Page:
MOBILE, Ala. (WALA) - FOX10 News has learned that investigators with the Bureau of Alcohol, Tobacco and Firearms, or ATF, are also investigating that barge explosion in Mobile Wednesday night, that left three workers critically hurt.
But, there is good news about one of those workers.
Officials at USA Medical Center said Casey Tyson's condition has improved from critical to stable.
However, George Erickson's condition, and the condition of the third man hospitalized whose name is still unknown, remain critical.
WHAT'S THE LATEST ON THE INVESTIGATION?
Coast Guard officials said the investigation will go on into next week, and plenty of people are, or will be, involved in it.
Lt. Mike Clausen with the U.S. Coast Guard said, "We have more investigators coming on the scene. ATF has shown up. We also have OSHA. We also have the lawyers for both companies, ORC (Oil Recovery Company) and Kirby (the company that owns the barges) who want to take a look for evidence."
Why is ATF involved?
Clausen said, "Because there was an explosion. They have some expertise, and they want to lend their expertise: see if they can help the Coast Guard determine the explosion, see if they can assist."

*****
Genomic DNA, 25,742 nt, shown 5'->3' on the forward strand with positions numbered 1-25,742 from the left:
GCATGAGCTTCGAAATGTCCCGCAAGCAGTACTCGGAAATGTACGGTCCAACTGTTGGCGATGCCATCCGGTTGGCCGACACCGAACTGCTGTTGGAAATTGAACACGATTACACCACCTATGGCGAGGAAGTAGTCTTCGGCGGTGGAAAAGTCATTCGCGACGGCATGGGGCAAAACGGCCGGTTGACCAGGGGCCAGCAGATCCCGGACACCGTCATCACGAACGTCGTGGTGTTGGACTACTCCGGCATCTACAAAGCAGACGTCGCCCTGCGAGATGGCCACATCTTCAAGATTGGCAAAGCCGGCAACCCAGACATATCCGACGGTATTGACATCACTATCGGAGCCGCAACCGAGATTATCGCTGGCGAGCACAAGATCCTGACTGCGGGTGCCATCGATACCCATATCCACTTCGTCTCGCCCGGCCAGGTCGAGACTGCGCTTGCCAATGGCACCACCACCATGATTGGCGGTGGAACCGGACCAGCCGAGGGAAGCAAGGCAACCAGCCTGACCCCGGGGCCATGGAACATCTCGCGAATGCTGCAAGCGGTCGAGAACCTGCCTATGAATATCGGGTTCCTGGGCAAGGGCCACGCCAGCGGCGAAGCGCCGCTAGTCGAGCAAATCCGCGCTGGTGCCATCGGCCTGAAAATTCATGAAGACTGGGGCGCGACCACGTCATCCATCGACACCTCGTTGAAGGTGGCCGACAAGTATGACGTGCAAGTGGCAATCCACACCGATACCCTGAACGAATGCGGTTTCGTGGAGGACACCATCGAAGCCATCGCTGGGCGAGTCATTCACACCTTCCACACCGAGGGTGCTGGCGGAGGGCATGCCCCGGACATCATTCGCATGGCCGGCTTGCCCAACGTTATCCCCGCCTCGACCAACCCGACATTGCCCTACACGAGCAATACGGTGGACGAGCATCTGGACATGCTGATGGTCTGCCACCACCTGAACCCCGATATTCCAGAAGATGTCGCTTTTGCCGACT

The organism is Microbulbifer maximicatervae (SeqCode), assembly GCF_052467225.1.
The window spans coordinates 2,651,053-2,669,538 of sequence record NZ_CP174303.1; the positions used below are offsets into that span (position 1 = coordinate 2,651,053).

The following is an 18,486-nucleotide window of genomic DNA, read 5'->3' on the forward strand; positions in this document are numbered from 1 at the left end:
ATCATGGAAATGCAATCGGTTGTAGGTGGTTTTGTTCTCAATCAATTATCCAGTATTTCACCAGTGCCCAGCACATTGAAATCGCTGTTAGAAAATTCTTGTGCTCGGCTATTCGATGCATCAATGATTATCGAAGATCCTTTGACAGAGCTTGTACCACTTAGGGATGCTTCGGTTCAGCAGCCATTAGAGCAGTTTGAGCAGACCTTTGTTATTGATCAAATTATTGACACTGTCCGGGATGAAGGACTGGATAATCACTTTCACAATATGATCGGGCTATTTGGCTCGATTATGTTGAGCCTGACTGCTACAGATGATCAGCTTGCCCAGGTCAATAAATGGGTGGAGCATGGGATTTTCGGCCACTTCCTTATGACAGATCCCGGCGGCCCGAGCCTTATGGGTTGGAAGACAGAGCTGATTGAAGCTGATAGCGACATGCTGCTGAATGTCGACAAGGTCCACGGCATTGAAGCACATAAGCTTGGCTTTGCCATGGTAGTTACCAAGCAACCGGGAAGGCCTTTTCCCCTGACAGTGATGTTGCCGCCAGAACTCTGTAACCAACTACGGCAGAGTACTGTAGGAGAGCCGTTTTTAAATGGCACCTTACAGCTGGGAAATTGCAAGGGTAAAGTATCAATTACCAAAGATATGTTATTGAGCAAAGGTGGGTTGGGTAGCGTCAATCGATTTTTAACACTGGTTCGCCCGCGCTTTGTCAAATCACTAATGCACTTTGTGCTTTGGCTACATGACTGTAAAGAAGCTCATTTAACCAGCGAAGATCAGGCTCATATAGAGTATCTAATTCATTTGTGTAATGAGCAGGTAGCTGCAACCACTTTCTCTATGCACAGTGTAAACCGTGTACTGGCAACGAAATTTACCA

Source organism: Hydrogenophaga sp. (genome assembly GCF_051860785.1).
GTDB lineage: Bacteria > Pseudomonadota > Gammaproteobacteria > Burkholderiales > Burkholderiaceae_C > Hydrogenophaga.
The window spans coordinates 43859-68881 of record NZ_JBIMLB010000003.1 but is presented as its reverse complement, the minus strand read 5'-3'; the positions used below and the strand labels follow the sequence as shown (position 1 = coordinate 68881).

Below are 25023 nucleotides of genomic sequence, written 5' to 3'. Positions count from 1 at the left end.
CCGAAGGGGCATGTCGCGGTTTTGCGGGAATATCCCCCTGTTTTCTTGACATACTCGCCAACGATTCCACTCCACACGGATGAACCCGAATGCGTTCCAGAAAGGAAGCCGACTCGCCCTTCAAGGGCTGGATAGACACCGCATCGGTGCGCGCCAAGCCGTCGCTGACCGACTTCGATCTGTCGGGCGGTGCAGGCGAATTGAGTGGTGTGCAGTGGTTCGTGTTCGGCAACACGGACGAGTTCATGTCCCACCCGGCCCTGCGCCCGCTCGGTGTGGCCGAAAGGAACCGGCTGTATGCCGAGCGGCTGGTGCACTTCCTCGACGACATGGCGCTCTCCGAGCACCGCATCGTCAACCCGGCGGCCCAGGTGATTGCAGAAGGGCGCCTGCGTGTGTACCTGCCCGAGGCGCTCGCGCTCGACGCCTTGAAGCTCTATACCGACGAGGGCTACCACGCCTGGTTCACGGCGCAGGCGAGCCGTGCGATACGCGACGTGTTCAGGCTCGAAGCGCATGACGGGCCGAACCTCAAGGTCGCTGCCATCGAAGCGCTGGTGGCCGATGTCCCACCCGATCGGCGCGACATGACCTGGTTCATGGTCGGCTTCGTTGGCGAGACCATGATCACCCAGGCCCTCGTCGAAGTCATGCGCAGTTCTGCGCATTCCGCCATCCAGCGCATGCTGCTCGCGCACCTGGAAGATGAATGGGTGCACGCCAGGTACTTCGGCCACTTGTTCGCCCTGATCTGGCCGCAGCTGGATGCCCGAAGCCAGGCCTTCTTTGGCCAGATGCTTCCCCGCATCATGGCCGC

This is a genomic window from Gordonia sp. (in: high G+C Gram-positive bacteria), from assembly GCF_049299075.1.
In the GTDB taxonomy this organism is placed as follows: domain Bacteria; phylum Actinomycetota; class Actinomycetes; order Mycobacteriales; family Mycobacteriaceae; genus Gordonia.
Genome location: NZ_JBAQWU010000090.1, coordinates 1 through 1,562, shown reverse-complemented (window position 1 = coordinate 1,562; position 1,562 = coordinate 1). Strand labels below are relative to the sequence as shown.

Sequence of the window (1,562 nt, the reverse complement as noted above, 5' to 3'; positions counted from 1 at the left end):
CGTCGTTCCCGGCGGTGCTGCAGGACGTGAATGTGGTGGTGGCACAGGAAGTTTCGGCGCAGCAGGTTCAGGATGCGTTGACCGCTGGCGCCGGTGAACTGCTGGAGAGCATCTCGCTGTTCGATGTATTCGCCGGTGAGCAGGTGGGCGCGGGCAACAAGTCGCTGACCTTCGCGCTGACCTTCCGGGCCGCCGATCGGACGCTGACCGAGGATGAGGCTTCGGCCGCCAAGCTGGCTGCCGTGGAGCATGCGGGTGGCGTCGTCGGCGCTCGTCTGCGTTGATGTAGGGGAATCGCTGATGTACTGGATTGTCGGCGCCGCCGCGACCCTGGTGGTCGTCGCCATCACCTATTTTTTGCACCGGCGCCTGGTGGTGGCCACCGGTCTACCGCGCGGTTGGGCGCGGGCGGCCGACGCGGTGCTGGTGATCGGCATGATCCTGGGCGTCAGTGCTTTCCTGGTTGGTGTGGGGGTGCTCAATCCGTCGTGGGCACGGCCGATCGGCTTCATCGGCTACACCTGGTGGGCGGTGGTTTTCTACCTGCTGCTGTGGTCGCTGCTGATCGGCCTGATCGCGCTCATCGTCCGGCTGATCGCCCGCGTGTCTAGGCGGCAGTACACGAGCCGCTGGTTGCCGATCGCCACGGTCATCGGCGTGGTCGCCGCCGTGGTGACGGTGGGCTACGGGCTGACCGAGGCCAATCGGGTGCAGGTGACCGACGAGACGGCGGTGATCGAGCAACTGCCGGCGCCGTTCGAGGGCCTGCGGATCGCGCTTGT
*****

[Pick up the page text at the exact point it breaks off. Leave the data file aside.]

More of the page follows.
There was heavy security on the site Friday, April 26. Mobile Police signed everyone going on the property in and out.
You could also see a ship here called the Safety Runner, belonging to a company called AEP River Operations.
Clausen said, "AEP Safety Runner is the tug that was on the scene during the explosion. They're unable to get underway on their own power, and they've submitted a salvage plan that's reviewed by the Coast Guard, and they will be towed, as well, to the shipyard to receive repair."
MOBILE FIRE/RESCUE INVESTIGATION
Steve Huffman with Mobile Fire-Rescue said its investigation into the fires may be finished Friday. As of Friday, however, he said there was nothing to update.
Other workers at the site will be using heavy duty elbow grease.
Before all the work is finished here, a crane will lift a piece of metal that was blown off the barge, 50 feet by 25 feet, and it's going to put it right back on that vessel.
Before all investigators start working in earnest, the Coast Guard is taking more safety steps, even though there are no signs of fire.
Clausen said, "We are also trying to gas free the barge, we have a marine chemist coming. The marine chemist will come on the barge, or gas-free the barge, or certify that the barge is gas free."
Clausen then explained the final process, "Once the lawyers and investigators are happy with evidence preservation, then we'll take the barges, monitor them, they'll get towed five miles away down the Mobile River, and they'll be scrapped for salvage metal."
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